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September 4, 2019
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Before the Industrial Revolution, it was not common for the majority of people to eat meat on a daily basis. Most people were farmers or foragers before urbanization and technological change made other occupations more common. If these individuals did have access to meat, it was infrequent (i.e. a pig is slaughtered annually for a Christmas feast), and treated like a luxury item. This notion remains popular in comparatively less developed countries, where the consumption of meat is linked to a higher disposable income and social status. 

The capitalist-consumerist doctrine that thrusted countries like the United States into wealth and global prominence provided a seemingly endless supply of meat products. The consumer quickly learned the lesson that no matter what, how much, or when they wanted it (provided they had the funds to back up their desires), the market would provide. Thus ushered in a frightening era of factory farmed animals – billions of animals in the U.S. alone enslaved and tortured so the industry can spend as little money as possible while maximizing profits. 

Our current global population is approximately 7.7 billion, and we are straining the world’s resources as it is. One in nine people are hungry, and one in three are malnourished. Demographic projections estimate that humans will number 10 billion by 2050, with the majority of growth centered around Sub-Saharan Africa, the Middle East, and South Asia. 

Research and historical trends have shown that as the population grows and more people are brought out of poverty, the demand for meat will increase as well. Although we should be wary of paternalistic international policy that attempts to control consumption patterns of other nations, the ongoing climate emergency demands immediate collective action. If we look to culture and ancestral dietary patterns rather than dangerous fast food propaganda, we have a much greater chance of doing better by our health, the environment, and the animals. Let us focus on encouraging and celebrating healthy plant-based foods, rather than condemning others’ choices, we can share, educate and inspire. Provide the information, and let them choose for themselves.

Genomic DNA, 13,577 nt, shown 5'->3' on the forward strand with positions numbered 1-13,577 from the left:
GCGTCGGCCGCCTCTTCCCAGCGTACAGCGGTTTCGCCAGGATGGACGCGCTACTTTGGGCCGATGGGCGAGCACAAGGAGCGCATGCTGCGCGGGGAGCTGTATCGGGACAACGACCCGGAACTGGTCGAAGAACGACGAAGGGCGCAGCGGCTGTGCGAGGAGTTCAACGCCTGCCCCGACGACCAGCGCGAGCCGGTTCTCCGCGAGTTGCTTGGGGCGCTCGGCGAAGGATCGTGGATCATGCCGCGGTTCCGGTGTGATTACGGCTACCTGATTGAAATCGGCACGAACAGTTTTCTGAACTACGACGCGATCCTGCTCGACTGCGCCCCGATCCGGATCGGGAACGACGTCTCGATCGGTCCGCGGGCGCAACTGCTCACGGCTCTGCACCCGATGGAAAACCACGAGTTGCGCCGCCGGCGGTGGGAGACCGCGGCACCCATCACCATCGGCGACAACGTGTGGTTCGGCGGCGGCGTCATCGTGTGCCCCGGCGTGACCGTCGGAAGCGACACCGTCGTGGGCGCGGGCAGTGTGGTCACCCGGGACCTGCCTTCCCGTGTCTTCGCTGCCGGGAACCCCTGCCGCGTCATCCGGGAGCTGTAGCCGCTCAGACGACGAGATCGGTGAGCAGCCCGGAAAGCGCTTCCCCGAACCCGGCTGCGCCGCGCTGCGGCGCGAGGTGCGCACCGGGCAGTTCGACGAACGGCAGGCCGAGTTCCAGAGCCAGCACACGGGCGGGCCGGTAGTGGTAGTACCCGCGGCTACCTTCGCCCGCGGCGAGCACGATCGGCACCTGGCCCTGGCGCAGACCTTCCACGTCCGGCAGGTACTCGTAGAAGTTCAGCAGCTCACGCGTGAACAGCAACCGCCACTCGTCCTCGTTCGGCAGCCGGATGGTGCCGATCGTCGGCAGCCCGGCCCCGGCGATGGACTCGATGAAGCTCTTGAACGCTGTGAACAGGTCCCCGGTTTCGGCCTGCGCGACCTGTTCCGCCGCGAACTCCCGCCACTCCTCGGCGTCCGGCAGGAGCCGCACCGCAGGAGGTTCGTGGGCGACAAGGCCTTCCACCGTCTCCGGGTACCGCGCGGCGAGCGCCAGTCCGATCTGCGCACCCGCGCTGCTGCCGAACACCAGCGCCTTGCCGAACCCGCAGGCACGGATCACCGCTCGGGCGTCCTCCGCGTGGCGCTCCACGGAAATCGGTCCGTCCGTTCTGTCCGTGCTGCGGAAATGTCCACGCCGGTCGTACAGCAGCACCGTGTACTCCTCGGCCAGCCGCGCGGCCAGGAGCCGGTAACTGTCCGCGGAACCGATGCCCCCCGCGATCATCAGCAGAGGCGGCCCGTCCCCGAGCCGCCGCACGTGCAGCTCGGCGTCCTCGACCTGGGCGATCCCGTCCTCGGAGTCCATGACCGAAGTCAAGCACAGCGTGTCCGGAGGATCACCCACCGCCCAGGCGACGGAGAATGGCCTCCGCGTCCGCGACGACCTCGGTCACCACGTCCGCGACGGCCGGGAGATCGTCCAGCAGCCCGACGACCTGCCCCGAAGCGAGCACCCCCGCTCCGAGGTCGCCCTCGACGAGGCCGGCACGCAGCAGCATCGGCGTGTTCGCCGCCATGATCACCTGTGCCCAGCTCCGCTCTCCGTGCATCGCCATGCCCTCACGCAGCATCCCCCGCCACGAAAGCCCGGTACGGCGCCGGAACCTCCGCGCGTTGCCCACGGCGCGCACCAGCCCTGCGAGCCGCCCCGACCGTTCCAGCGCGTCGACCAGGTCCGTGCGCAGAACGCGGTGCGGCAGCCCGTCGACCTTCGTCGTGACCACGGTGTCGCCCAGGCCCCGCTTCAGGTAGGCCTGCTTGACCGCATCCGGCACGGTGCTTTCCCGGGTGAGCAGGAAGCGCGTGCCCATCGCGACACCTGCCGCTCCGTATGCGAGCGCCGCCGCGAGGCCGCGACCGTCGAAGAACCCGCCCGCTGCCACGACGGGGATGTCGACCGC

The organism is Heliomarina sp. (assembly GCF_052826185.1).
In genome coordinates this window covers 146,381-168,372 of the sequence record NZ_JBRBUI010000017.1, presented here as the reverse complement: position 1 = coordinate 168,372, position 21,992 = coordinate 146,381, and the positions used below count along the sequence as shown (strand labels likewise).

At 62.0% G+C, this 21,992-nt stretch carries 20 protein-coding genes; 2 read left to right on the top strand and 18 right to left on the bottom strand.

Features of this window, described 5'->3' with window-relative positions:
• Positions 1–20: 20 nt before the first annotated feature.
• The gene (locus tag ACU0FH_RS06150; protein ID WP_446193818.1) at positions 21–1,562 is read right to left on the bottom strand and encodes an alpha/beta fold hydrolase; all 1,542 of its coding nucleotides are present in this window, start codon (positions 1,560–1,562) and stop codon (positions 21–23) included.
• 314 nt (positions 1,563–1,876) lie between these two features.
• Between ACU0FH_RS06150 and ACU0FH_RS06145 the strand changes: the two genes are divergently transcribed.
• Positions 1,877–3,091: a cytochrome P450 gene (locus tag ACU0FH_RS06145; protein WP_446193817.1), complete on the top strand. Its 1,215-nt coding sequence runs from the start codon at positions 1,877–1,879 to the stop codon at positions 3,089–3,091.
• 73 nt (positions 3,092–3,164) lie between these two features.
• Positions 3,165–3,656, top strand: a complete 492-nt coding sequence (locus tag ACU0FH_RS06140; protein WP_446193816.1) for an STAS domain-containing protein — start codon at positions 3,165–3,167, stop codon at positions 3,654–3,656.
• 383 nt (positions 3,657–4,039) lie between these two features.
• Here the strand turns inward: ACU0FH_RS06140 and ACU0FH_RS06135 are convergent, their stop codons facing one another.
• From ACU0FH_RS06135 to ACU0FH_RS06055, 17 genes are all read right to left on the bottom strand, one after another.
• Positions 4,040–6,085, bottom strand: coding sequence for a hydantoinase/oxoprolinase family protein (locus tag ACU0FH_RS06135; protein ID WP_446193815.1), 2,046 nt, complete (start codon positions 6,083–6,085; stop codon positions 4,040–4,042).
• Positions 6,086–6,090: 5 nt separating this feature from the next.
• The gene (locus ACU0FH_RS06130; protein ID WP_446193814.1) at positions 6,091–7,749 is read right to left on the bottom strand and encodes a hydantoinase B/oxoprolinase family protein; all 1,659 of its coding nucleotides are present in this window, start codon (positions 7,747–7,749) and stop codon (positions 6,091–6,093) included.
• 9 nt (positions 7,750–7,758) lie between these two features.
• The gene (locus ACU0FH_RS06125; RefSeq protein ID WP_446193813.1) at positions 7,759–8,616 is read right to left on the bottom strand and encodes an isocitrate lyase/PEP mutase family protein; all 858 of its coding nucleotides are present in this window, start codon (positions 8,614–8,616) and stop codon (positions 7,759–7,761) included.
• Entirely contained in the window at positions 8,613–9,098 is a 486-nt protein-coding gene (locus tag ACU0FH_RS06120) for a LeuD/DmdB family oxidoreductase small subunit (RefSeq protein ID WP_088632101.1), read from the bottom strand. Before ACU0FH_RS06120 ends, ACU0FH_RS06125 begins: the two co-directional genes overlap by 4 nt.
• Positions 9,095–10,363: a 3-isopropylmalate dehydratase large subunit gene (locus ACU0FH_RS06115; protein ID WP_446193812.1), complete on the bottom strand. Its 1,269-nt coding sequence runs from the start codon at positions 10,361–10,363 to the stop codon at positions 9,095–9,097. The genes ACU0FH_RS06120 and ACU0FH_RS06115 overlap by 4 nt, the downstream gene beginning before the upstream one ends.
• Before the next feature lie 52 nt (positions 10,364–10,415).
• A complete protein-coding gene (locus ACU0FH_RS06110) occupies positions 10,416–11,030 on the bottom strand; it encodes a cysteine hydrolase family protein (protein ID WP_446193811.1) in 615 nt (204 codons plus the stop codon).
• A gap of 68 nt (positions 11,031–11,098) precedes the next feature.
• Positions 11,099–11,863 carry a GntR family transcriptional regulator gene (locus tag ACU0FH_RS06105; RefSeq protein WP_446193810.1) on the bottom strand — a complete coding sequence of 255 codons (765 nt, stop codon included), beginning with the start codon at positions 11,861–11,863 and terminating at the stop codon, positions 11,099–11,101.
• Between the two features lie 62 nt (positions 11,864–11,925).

Our globalized economy has at least as many drawbacks as advantages. While consumers in wealthy countries may enjoy unprecedented access to food, wealth and services, this comes at a great human cost. Our clothes and smartphones are manufactured by slave labour in developing countries, most often in East and Southeast Asia. Western corporations benefit from the cheap labour while their customers clamour for the cheapest price points. 

The situation with the global trade is just as bad, if not worse. Cereals are grown en masse in poorer countries and shipped to wealthier countries to feed livestock, robbing local populations of their food supply while fattening the animals that inefficiently feed the West. It takes 25 kilograms of grain to produce 1 kilogram of beef.